Cincy is Creative: Robin Ewers Carnes makes a living with stickers, wine-and-paint & dripping eyes

CINCINNATI - Cincinnati and the greater Tri-State region are home to people who excel in artistic and other creative disciplines. Each week, we focus on a creative individual who is bringing new perspectives to our lives and enriching our cultural diversity.

WHO: Robin (Ewers) Carnes
WHAT: Artist, Designer, Owner of R. Ewers Designs and Dogwood Studio
WHERE: Brazee Street Studios , Oakley
LATEST: Drip Series of watercolor paintings
GREATEST: Drip Series of watercolor paintings

You don’t have to live in New York to make it as an artist. Just ask Robin Carnes, the vivacious, newlywed artist who is already well known by her maiden name Robin Ewers. Born and raised in the Cincinnati area, Carnes has no plans to leave Ohio anytime soon. She loves Cincinnati and has already attracted enough fans to be voted Best Local Artist by readers of City Beat magazine. She won the honor in 2010, and was nominated again in 2014.

Carnes has painted several murals, including one in the pool area at Coney Island and one behind Strong’s Brick Oven Pizzeria in Newport, Ky. She is the artist behind the Over-the-Swine Pig, sponsored by the Cincinnati Development Fund and co-artist of the Christian Moerlein Brewing Heritage Pig in the Christian Moerlein Brewery in OTR.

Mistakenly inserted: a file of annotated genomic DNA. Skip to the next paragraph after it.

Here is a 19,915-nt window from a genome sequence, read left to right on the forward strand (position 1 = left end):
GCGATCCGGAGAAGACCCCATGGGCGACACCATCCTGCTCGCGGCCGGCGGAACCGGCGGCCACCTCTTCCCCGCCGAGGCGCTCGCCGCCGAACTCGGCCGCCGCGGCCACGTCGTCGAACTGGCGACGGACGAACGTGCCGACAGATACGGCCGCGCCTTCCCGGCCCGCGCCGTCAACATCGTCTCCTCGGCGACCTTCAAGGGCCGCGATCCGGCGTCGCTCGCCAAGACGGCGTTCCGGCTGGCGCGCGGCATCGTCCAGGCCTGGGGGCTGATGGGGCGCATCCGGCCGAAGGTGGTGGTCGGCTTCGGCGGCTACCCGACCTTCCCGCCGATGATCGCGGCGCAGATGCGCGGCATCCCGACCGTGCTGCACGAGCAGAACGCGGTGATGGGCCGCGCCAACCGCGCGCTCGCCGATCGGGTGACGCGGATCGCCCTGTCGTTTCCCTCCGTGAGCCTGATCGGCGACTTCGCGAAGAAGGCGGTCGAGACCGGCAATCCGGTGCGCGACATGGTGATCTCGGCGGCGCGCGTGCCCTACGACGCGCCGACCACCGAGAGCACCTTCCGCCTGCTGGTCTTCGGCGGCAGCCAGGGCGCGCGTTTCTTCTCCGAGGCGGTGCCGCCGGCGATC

Carnes experiments with many different media and formats, trying everything from pencil, ink, and charcoal drawings to oil and acrylic paintings and wall murals. Currently, she is doing a lot of watercolor work. Some of her most popular works are from her “Drip Series” of watercolor paintings that feature mesmerizing eyes. One client was so intrigued she commissioned Robin to do a similar drip-style watercolor portrait of her eyes.

While working full-time as a graphic designer, Carnes is energetically pursuing her dream of earning a living from her art. She sells prints of her work at art festivals in Mt. Adams, Oakley, and the open-studio nights at Brazee Street Studios. Each Christmas Robin is busy creating hand-drawn family portraits from photographs. Right now, she is working on a nursery room wall mural for expectant parents.

She also sells hand-cut, hand-painted greeting cards through her Etsy store (R. Ewers Designs) and through her page on the Society6 website , you can order one of her designs printed on stretched canvases, art paper, iPad or iPhone cases, or laptop covers.

Art lessons and painting parties 

Robin shares her passion for art by offering one-on-one art instruction, drawing and painting classes for targeted age groups. She offers beginner to advanced lessons in the cozy Dogwood Studio she opened in the Brazee Street Studio art community in Oakley.

Her most popular art education event is the wine-and-painting party she hosts for small groups. Since she started promoting the parties through CincySavers and Living Social, her weekends have been booked solid since January.

“The parties are so much fun,” Carnes said. Each Dogwood Studio party is limited to 10 guests, all of whom are invited by the person who books the event. When everyone already knows each other, the students are less inhibited and ready for fun. Add wine to the mix, and the would-be artists really start to cut loose and laugh.